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Essential Phone with Android 8.1 and mid-range price – Great value? (Review)

The Essential Phone (PH-1) made waves in the Android community at its debut. It sounded like a true contender and boasted a rad, minimal-bezel design to peak interest. But that doesn’t mean it was smooth sailing out the gate. It’s always tough for a startup to strike success in the crowded smartphone market, and even one backed by an Android co-founder proved to be no exception, as the company has only moved around 100K devices over several months.

It wasn’t that the phone came with malfunctions or questionable quality. On the contrary, it’s probably the most solidly built original phone ever. But it launched top-end pricing ($700), and that put it in an arena with stiff competition. There were some crucial aspects where the Essential Phone couldn’t compete, like screen quality and camera performance. It also didn’t help that there’s no water resistance and that the software wasn’t as snappy as other Snapdragon 835 devices.

But the Essential team has been hard at work since then to address some of those “beta” issues. They have pushed some lofty camera updates and the latest Android build: 8.1 (Oreo). In that time, the price of the phone has also been dropping. So today, we’re seeing if these two factors have converged into making the PH-1 one of the most compelling smartphone choices right now. This is our review of the updated Essential Phone.


We won’t dwell too much on the design of the Essential Phone. The phone isn’t “new” and chances are you know the deal here. But it is worth mentioning that the titanium frame and ceramic rear panel do hold up well over time.

Essential Phone PH-1

Essential Phone PH-1

Because the phone is glossy all over, it feels fragile like competitive phones built with aluminum and glass, but our unit has maintained its pristine, like-new appearance. That doesn’t mean it’s impervious to breaking, but something must be said for how well it holds up against the daily grind.

That said, this is probably the most smudge-prone smartphone we’ve ever used. The back panel is so reflective and easily becomes a smudge feast.

Essential Phone PH-1This is what the phone really looks like in real-world use.

We also feel that the glossy perimeter was a mistake – the phone is already slippery as it is (and it becomes a gross, smudgy mess too). Having a matte, grippier material would’ve gone a long way to help the user feel a more secure grip and manageability. Its weighty 185g doesn’t help here either. Basically, it would’ve been fantastic if Essential just expanded that ceramic-like trim on the edges of the frame.

Essential Phone PH-1

The button placements on the right side of the phone worked well for us.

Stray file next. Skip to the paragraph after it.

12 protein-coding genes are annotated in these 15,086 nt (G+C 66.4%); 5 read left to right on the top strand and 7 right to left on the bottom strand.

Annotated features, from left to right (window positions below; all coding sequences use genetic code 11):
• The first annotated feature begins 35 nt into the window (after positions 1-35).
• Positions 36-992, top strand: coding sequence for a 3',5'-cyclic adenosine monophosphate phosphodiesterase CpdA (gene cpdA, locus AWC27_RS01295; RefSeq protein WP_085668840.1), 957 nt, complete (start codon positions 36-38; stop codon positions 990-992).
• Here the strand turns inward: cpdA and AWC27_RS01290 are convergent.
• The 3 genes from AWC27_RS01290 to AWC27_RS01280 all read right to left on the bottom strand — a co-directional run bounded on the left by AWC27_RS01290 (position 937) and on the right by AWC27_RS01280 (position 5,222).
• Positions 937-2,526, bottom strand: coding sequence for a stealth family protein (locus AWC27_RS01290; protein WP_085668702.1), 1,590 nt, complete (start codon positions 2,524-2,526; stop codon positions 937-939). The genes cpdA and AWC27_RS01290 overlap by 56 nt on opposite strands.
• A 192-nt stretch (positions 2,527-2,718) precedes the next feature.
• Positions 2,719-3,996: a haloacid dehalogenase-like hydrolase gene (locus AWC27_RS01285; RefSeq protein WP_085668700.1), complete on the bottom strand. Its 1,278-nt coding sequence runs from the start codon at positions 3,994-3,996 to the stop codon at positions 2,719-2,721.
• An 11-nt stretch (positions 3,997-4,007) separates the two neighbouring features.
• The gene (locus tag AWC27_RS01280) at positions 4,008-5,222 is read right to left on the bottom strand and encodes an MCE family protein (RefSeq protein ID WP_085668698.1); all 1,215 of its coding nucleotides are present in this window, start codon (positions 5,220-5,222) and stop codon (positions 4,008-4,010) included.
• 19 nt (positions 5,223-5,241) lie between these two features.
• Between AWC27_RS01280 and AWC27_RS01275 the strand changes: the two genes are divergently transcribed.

Essential Phone PH-1

The only ports you’ll find on the phone are on the bottom – SIM tray, USB Type-C port, and mono speaker. No headphone jack or microSD slot.


Coming from popular flagships like the Note 8, LG V30, and Pixel 2 XL, upon receiving the Essential Phone I immediately noticed that its software was noticeably slow to respond. Not that it lagged or took time to execute actions – on the contrary, it was (and continues to be) consistently functional.

But it wasn’t as snappy as other Snapdragon 835 driven devices. For instance, there was consistently a very short but noticeable delay from when you would tap an app icon or hyperlink and when it would act. Also, when scrolling, it was obvious the frame rate was fluctuating, and not silky smooth like on the competition. These things are far from deal breakers, but one has to question why this was happening with a chipset that should devour common processes.

This is something that Essential sought to address in the Android 8.1 update, referring to it as a fix to the “display touch scrolling jitteriness”. So did the update take care of it? Well, it is certainly better but still noticeable, at least to a picky user like myself.

Essential Phone PH-1Example of our battery results on T-Mobile‘s network.

This is in comparison with my daily driver Note 8, which is immediate to respond to a tap, and scrolling in apps like Chrome and Google+ is seamless (and it’s even better on the Pixel 2). On the PH-1, I just don’t feel as enabled to tap, tap, tap as quick as I can on the Note 8. This is surprising, because Samsung’s software sports a heavy UI, whereas the PH-1 is a bare-bones “essential” version of Android. But this could be a personal gripe. I’m quick with my phone navigation and feel like the Essential Phone makes me work slower.